Forget the winning scores, the first-place record, and instead scrutinize the behavior of the Dallas Cowboys players responsible for them.
There is Marion Barber -- the running back numerous people within the Cowboys' organization felt they were losing to the negative influence of Terrell Owens -- stalking the sidelines, vowing to his defensive teammates that they were finished for the night in Philadelphia, that he personally intended to run until there was not another second on the fourth-quarter clock. And then he did exactly that.
Even before that, there is Jay Ratliff in the locker room at halftime, trying to accept responsibility for breaking down on two running plays, refusing to let Wade Phillips take the blame and make excuses.
On Wednesday at Valley Ranch, Ratliff downplayed his reaction to Phillips' efforts to placate him. "I know my responsibilities, and I got out of line on two plays, and it didn't hurt us, hurt us, but it was way more than we as a defense want to give up," he said. "It was my fault, so what was I supposed to do? Turn around and say, 'Oh, we need another call.' I'll never do that. If I do wrong, I'm going to stand up and say I did wrong."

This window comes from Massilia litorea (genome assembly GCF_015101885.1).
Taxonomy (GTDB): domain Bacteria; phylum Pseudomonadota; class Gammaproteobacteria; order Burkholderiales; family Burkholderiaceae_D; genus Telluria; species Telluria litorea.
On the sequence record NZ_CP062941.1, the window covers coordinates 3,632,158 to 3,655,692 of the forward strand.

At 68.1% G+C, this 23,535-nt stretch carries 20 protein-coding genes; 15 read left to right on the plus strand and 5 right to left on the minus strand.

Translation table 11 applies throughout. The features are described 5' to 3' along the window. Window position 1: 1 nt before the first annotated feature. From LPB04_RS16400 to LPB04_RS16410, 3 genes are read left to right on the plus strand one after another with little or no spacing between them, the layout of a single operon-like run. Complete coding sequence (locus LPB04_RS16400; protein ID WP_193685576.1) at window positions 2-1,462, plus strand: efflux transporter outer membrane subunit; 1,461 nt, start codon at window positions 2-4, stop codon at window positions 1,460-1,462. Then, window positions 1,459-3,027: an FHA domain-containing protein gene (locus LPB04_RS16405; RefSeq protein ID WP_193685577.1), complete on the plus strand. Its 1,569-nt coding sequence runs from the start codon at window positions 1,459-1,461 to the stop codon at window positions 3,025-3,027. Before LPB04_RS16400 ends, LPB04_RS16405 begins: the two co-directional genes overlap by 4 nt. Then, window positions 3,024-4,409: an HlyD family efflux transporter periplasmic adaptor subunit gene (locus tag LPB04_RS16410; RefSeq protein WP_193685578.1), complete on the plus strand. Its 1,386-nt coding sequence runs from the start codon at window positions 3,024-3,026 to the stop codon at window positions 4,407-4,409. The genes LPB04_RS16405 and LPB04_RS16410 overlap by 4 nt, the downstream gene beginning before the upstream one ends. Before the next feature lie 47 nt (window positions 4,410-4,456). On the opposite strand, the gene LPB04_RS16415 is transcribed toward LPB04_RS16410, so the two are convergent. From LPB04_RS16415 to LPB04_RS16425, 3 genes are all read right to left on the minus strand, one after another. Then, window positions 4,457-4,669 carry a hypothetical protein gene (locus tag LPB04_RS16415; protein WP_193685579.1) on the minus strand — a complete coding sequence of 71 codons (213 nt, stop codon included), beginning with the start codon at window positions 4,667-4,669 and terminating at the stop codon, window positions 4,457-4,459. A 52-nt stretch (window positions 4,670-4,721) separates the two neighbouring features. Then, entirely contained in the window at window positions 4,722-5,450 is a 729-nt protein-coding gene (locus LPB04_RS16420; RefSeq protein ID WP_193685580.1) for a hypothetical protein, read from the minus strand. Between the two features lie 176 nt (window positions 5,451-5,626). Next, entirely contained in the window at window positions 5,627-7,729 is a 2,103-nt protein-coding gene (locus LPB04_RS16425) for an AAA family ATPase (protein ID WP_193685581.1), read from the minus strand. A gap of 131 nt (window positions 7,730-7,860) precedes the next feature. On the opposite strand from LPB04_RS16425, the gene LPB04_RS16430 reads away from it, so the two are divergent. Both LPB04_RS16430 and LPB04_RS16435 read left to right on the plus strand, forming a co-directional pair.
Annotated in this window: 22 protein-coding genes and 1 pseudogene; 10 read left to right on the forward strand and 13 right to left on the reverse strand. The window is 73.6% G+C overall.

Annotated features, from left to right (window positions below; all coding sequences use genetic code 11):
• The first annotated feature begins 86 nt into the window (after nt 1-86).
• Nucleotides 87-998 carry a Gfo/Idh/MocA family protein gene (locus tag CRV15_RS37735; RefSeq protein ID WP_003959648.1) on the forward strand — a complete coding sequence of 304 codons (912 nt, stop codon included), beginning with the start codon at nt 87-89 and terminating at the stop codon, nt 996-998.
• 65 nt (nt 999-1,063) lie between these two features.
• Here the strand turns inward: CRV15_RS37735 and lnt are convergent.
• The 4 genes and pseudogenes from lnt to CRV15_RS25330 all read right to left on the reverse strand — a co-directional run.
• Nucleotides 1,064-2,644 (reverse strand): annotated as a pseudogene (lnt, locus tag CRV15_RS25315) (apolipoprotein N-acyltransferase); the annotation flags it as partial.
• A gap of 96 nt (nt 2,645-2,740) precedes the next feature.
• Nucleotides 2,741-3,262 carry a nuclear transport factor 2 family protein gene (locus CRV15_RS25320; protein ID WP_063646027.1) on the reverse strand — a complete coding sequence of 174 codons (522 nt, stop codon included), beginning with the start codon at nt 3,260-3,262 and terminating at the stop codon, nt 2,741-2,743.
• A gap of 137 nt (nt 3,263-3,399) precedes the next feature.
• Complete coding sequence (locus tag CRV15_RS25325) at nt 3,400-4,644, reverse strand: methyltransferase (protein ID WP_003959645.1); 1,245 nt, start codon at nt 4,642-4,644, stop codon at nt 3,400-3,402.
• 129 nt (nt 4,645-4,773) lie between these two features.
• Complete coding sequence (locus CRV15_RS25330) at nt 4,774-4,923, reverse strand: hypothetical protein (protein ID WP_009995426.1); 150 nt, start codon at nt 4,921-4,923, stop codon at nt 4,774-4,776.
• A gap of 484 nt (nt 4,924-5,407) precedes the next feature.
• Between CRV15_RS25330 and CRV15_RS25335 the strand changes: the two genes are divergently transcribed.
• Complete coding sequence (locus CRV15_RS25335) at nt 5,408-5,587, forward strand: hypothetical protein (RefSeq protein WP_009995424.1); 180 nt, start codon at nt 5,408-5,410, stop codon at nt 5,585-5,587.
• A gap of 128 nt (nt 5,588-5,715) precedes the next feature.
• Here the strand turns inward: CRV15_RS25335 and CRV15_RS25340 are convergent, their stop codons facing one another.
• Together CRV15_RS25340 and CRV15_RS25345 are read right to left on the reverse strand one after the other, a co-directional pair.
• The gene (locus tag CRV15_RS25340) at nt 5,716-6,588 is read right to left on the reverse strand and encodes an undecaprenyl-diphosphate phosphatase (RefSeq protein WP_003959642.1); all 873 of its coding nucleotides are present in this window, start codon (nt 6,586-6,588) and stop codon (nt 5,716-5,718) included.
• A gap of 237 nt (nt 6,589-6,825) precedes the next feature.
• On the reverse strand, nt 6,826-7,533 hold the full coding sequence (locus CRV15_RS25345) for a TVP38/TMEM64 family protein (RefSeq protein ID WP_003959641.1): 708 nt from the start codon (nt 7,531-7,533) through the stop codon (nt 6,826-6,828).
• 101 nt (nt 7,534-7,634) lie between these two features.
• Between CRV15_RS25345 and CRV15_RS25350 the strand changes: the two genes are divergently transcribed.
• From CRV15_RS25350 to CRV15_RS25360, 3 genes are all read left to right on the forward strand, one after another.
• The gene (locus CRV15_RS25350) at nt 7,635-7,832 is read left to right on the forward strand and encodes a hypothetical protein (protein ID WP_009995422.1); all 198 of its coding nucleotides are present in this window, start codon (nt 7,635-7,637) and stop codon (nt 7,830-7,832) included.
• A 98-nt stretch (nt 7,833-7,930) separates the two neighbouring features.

If Ratliff and Barber truly represent the Cowboys of the post-Terrell Owens era, if they really will be defined by their determination to win together and play for each other, then maybe that will conclude all the underachievement of the recent past. Maybe the Cowboys can perform to the level of the talent on the roster and make themselves proud.
Owner Jerry Jones contends locker room chemistry is overrated, although it can be argued he took a $9 million cap hit on T.O. in an attempt to disprove his own philosophy. Most NFL general managers believe that if you have strong locker room chemistry, you will win. Jones believes just the opposite: if you win, you will have good locker room chemistry.